Feb 1, 2019. I started this immediately after finishing the Dreissen project. Pretty much the same day. I stumbled upon the Dom Barrage, MS-09 F/Br a few years ago and was interested in doing a build of it off the MG Dom. But the reference pictures were pretty lacking and I think I found one online, built from the HGUC Dom Tropen. Using a Dom Trop really makes sense since the Barrage is a variant of the Tropen (Funf). I did find a conversion kit for the Dom F, but since I’ll have to modify that kit. So since there wasn’t a 1/100 F, next best thing was one of the MG Dom’s off my backlog. I already built 2 of these. And for some reason I have 2 more. According to a friend, one of them belongs to him, but he doesn’t build so he doesn’t mind me using it. Ok, references aside, the idea lingered in my head as a possible big project. But with the limited reference materials, I was hesitant. Fast forward to a few months ago, while playing Gundam Battle Operation 2; they released the Dom Barrage as a playable support suit. Once I got the suit, it meant unlimited screenshots from as many angles as I can get. Challenge accepted!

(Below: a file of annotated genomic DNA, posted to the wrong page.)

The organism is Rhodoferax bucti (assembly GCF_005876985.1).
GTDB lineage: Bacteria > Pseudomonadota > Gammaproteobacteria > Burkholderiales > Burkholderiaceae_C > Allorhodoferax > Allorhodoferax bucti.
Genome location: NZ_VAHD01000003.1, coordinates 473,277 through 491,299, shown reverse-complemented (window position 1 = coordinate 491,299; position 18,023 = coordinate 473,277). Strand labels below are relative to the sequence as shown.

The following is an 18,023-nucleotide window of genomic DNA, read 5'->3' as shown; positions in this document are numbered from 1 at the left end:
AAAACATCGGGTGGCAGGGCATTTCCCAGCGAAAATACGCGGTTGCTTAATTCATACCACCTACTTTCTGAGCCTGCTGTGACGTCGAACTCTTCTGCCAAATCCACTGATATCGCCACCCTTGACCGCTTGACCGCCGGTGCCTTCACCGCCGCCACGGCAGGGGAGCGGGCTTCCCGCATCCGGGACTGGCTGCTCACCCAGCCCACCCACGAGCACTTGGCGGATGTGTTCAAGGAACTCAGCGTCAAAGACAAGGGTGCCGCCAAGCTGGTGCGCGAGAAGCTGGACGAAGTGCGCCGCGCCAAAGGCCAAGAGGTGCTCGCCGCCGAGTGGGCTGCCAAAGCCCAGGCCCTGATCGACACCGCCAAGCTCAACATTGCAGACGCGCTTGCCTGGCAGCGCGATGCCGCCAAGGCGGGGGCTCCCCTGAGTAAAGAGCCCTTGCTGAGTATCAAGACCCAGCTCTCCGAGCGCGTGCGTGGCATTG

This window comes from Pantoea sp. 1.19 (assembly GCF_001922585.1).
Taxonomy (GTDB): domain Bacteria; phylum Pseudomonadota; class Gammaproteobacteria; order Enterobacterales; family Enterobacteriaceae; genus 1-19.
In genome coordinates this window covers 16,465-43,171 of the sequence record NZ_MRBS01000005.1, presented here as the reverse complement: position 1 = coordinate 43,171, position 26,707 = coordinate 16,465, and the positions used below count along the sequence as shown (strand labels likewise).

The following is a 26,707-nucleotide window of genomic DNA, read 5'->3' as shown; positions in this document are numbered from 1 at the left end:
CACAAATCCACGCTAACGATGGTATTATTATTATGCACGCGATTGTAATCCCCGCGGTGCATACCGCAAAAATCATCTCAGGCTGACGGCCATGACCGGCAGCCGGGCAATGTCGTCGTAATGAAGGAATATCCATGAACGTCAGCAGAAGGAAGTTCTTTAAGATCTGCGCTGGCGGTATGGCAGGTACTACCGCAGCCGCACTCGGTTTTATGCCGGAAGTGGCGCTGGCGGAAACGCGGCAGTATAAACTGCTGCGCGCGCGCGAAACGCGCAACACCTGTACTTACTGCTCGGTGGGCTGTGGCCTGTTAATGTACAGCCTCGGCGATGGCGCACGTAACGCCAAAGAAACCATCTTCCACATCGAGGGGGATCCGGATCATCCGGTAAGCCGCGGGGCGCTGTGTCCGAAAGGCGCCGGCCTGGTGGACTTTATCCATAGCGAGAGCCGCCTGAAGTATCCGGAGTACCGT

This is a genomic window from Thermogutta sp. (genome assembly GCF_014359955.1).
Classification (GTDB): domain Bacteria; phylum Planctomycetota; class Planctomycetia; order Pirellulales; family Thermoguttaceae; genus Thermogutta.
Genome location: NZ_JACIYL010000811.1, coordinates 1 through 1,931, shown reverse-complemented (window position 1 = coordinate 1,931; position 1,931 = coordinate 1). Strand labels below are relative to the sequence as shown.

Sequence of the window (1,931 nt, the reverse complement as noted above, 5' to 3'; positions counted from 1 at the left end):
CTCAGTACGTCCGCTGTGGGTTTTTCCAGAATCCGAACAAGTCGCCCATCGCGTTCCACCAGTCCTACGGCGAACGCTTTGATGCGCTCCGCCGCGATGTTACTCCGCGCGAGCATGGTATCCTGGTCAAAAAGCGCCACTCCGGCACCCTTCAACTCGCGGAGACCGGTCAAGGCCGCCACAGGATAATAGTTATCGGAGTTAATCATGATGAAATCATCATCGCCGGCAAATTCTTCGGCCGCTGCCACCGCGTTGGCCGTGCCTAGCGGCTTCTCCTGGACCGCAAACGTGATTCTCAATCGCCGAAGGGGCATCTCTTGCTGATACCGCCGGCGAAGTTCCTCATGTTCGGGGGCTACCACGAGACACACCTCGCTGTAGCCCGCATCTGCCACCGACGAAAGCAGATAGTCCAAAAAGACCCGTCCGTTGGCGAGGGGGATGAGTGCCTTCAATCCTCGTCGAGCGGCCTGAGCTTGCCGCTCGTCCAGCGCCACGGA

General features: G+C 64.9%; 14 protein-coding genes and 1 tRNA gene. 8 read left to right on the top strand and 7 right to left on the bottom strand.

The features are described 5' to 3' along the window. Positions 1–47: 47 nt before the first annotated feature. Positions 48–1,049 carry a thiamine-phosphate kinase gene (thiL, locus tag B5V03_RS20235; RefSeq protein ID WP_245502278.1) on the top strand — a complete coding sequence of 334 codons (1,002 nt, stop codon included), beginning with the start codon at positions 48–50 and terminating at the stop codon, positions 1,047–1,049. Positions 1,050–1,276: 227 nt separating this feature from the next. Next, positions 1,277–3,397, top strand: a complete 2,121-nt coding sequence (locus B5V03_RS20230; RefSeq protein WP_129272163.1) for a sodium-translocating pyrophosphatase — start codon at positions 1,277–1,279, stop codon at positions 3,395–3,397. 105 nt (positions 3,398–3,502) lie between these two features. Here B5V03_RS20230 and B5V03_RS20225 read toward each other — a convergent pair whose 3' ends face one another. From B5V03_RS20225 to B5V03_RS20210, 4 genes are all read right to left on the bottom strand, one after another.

An MG Rick Dom is sacrificed for this and the project officially begins after the jump.
First step is the mess with the head and eyes. I will be jumping around since things need to cure and such but I’m trying to group sections to things make more sense. This is almost 2 weeks worth of work so far. I modded the mono eye with a flat U-venier from wave. I like to encapsulate the clear eye piece. The head gets a little sanding to rough up the surface.
Epoxy putty is laid down to start the process of reshaping the head. This will probably be the last area I use epoxy putty as I discovered that I would end up needing way too much epoxy putty if I went down this road.
Liting the mono eye. Coming off the HGUC Dreissen size LED mods, I absolutely have to up the game and add LEDs here too. I soldered a white surface mount LED to some wires and using some styrene tubes, added to the back of the mono eye.
Then attaching this to the Dom’s original mono eye socket and ball joint piece, I now have a lit mono eye that keeps the move function of the original part. Never be afraid of cutting away plastic. It is only plastic. You can always add it back!